Applying for council housing
We can't offer a home to everybody who applies for housing. Our Housing Policy and Housing Allocations Scheme aim to ensure that households with the greatest and the most pressing need for housing get housed.
We currently own more than 14,000 individual homes. There are also 46 housing associations (registered social landlords) in the borough who manage homes.
The housing register
The housing register is the list of qualifying people who have applied for council housing including sheltered housing and wheelchair accessible housing.
Only applicants with high levels of identified housing need will qualify to join the housing register.
The housing option service manages the allocation of permanent general-needs council housing.
Who can apply to join the housing register?
Only those applicants who meet strict criteria can join the housing register.
To qualify to join the housing register, you must satisfy all the conditions below. You must:
- be ‘eligible’ for assistance (i.e. you must be someone with the right to make an application for ‘recourse to public funds’ in the UK)
- have lived in the borough for a continuous period of five years
- meet defined income and resource criteria.
And you must also meet at least one of the conditions below:
- your accommodation is overcrowded and two bedrooms short of your defined housing need
- you suffer from a medical condition or other disability that is severely affected by your current living conditions
- you are homeless and we have accepted a statutory duty to secure accommodation for you.
For detailed information on eligibility and qualifying criteria please consult the housing allocation scheme
We treat each application to join the register on its individual merits.
How to apply to be on the housing register
You can also apply in one of the following ways.
- Visit us or write to us at 145 King Street, Hammersmith, London W6 9XY
- Call us at 020 8753 4198
- Email email@example.com
Opening hours: Weekdays 9.00 am to 5.00 pm.
Drop-in any time for advice and assistance with your rehousing application. If we can't give you the help you need immediately, we will make an appointment for you to return.
What happens if my circumstances change?
You must let us know if there are any changes in your circumstances which might affect your application. Common changes you must tell us about include:
- a change in your health, which is affected by your housing
- someone in the household becoming pregnant
- a member of your family currently living with you who is moving away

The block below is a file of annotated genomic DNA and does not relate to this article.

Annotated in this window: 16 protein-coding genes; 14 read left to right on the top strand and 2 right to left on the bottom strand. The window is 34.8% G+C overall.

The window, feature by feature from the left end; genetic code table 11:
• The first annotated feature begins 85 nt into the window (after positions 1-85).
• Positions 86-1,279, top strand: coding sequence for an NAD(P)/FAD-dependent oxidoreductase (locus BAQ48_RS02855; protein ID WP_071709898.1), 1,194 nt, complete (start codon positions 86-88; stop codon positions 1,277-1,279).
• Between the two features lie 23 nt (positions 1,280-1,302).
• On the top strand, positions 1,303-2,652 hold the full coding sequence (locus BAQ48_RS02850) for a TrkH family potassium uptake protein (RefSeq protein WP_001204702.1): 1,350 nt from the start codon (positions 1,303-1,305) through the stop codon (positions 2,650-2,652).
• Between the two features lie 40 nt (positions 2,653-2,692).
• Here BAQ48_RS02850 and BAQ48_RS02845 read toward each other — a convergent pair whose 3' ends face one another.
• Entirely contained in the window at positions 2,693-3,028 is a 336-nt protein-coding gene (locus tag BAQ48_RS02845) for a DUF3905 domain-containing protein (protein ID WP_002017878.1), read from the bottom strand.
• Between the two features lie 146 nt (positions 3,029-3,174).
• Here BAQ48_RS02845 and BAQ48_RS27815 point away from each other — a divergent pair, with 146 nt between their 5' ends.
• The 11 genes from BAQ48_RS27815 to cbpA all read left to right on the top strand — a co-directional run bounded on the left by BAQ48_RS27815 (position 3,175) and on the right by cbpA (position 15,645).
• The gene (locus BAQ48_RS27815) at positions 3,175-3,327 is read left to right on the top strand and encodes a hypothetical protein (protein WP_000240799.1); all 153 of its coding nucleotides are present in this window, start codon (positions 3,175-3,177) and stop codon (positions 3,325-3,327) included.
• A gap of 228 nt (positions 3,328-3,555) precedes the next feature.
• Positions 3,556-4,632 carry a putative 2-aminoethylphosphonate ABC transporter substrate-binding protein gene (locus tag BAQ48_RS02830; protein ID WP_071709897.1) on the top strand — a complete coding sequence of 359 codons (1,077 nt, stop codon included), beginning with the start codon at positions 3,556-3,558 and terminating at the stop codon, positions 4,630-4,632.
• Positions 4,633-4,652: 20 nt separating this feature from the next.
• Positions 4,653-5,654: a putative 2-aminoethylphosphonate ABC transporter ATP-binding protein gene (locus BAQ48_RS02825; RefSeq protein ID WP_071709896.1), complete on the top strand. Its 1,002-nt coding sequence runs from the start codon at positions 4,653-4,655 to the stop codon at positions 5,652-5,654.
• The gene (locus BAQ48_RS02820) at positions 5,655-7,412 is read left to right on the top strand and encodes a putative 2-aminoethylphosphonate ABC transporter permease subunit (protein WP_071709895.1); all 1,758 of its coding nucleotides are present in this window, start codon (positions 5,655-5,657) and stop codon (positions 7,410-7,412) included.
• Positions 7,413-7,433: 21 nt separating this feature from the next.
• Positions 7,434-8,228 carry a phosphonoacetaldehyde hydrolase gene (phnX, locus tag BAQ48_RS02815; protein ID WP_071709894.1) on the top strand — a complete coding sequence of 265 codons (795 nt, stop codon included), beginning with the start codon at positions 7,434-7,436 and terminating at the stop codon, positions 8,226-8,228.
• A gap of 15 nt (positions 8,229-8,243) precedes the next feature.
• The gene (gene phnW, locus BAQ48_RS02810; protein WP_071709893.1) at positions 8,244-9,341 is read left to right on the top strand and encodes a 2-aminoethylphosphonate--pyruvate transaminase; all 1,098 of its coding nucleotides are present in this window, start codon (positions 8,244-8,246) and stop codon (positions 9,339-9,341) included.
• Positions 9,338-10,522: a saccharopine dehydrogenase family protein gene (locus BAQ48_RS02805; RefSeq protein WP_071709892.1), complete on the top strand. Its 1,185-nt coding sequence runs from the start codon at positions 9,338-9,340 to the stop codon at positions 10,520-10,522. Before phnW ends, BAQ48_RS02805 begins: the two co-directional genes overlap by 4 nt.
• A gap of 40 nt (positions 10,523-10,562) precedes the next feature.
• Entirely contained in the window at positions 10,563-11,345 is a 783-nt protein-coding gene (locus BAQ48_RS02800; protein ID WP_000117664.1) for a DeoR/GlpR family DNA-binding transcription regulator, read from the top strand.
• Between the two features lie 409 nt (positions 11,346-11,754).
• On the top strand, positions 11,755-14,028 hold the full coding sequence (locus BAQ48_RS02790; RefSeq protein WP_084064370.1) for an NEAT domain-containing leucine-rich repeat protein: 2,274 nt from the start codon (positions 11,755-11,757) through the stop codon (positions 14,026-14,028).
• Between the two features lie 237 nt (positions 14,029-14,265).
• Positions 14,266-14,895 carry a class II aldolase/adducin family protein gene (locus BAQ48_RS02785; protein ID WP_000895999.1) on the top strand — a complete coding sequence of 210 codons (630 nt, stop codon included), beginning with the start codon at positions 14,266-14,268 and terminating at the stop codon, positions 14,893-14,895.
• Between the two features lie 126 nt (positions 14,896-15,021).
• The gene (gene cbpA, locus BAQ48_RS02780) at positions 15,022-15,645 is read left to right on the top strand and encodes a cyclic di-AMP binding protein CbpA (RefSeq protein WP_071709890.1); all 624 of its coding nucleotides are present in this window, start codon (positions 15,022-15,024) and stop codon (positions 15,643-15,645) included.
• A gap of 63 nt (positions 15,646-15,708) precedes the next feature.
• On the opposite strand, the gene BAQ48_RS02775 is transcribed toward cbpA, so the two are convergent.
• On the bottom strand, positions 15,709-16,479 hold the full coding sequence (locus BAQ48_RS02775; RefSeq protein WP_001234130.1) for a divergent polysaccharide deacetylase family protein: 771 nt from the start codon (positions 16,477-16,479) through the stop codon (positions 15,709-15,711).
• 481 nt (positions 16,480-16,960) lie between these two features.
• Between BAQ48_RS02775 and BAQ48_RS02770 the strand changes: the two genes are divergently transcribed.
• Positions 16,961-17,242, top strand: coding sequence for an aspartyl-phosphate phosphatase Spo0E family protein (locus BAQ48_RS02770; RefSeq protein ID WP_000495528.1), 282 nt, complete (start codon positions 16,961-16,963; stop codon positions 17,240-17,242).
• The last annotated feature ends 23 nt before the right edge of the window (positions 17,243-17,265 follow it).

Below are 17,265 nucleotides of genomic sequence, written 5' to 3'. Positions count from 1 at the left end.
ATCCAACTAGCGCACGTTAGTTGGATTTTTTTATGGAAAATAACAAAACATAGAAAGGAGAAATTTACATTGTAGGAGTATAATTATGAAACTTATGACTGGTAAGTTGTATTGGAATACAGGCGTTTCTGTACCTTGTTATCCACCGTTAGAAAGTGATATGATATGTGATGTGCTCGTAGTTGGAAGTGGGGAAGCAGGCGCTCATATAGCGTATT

When you tell us about a change that affects your application for rehousing we may ask for documents or information to confirm this. Your application will be put on hold until we receive this information. Your application will be reassessed and may result in you moving to a different band. Your priority date may also change. We will write to you and tell you about changes to your application.
If you have a change in your or one of your household’s medical circumstances please discuss this with us first by phone. If necessary we will send you a medical assessment form or you can complete this online version.
Documents required when offered a viewing of a property
You must provide independent documentary proof of:
- your relationship to all those named on the application
- your immigration status
- the property you currently live in
- five years continuous local residence in Hammersmith & Fulham
If you are made an offer of housing, for every person named on your application we must see at least two of the following forms of proof of identity and proof of where they currently live:
- full birth certificate
- medical card
- marriage certificate
- driving licence
- national Insurance card
- benefit book or wages slip
Once your completed application form has been processed and it has been decided that you qualify to join the housing register, we will add your information to our computerised register. We will follow the rules set out in the Data Protection Act which explains how personal records should be kept.
Supplying false information
It is a criminal offence to lie on your application or knowingly supply false information in order to obtain public housing. In such cases we will actively seek a prosecution which may result in a prison sentence or significant fine.
How long will I have to wait?
It is not possible to say when housing can be offered – you may move bands while waiting and a lot depends on the number of new lets and re-lets available to us directly or through nominations to housing associations and the level of need at any one time. Restricted choice has an effect on your wait to be rehoused.
Please remember, only applicants with the most severe housing need will qualify to join the housing register.
As a guide the following are average waiting times for different sizes of accommodation for applicants who qualify:
Property type/average waiting time
Studio/1 Bedroom: 12 months
2 Bedrooms: 23 months
3 Bedrooms: 24 months
4 Bedrooms or more: 43 months
Sheltered Housing: 16 months
Dispelling some myths